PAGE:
Franklin Delano Roosevelt may or may not be America's greatest 20th-century president, but there's no question that he was the most unique. A well-connected relative of Theodore Roosevelt, FDR was groomed for greatness until he was struck down by polio. Nevertheless, he persevered, rising through New York politics to reach the White House just as the country faced its greatest challenge since the Civil War, beginning his presidency with one of the most iconic lines ever spoken during an inaugural address. For over a decade, President Roosevelt threw everything he had at the Great Depression, and then threw everything the country had at the Axis powers during World War II. Ultimately, he succumbed to illness in the middle of his fourth term, just before the Allies won the war.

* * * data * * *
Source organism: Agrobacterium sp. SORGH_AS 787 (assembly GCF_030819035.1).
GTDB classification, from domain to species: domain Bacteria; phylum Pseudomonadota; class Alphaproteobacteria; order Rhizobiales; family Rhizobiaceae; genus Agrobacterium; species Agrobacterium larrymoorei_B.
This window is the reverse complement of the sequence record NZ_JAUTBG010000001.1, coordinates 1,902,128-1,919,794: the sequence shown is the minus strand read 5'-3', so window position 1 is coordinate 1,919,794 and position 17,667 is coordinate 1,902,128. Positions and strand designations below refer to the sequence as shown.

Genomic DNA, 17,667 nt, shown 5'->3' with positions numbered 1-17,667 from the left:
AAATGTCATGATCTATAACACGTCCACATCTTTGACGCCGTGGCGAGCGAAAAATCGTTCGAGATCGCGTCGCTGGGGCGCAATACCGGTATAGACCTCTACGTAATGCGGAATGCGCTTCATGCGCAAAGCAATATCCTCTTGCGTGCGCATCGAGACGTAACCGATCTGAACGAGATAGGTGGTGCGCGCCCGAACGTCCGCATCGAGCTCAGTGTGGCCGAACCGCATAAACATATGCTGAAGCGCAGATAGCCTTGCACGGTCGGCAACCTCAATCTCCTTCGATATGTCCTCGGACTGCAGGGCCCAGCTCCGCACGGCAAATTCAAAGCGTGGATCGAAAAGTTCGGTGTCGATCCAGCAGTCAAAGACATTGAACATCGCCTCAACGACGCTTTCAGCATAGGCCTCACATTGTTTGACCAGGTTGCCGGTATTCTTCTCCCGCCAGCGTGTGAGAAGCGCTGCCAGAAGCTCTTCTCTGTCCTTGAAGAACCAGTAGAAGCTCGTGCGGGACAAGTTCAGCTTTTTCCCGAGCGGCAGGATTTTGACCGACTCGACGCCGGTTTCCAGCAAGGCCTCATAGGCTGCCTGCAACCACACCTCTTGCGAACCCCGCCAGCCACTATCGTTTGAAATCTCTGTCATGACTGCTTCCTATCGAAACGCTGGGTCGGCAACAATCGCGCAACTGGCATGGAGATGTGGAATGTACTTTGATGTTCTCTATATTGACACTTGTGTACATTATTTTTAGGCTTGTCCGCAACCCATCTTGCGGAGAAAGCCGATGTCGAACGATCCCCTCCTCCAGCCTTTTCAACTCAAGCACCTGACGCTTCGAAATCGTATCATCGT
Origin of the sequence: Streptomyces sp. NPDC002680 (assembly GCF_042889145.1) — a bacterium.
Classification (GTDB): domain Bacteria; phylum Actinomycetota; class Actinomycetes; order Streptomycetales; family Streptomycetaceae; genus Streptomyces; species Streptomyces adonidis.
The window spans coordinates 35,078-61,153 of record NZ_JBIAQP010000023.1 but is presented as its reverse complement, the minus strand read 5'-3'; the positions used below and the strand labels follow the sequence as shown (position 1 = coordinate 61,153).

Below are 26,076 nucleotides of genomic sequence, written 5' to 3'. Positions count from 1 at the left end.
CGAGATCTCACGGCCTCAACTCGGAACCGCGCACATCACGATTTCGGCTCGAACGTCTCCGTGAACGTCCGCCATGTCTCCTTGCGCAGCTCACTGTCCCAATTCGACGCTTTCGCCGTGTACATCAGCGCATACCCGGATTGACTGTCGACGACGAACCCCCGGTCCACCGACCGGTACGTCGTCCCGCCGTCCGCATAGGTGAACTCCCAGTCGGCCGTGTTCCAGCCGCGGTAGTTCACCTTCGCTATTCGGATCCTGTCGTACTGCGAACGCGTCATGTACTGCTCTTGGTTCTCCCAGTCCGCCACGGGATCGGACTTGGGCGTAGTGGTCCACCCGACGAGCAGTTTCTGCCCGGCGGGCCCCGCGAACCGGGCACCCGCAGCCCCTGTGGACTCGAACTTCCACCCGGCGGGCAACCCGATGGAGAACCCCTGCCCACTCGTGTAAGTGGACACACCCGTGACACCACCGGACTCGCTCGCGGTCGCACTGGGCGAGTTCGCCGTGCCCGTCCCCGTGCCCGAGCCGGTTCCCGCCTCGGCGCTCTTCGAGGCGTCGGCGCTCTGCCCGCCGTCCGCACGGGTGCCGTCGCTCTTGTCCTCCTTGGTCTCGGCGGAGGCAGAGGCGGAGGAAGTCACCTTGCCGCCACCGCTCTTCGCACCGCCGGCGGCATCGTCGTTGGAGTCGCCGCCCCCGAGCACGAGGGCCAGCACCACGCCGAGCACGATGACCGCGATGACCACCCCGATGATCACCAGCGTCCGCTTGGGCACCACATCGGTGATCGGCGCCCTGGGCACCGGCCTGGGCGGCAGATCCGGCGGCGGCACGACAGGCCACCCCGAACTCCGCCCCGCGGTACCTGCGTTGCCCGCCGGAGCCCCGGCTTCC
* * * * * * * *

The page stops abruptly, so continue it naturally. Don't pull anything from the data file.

Roosevelt's career is often covered in depth, but his personal life can often be overlooked as a result. History in 30: The Life of Franklin D. Roosevelt provides a quick but comprehensive look at the life of nation's longest serving president, covering Roosevelt's family and famous wife, the philosophical shift Roosevelt led the country through with the New Deal, and the tenacious fighter who battled polio and Hitler.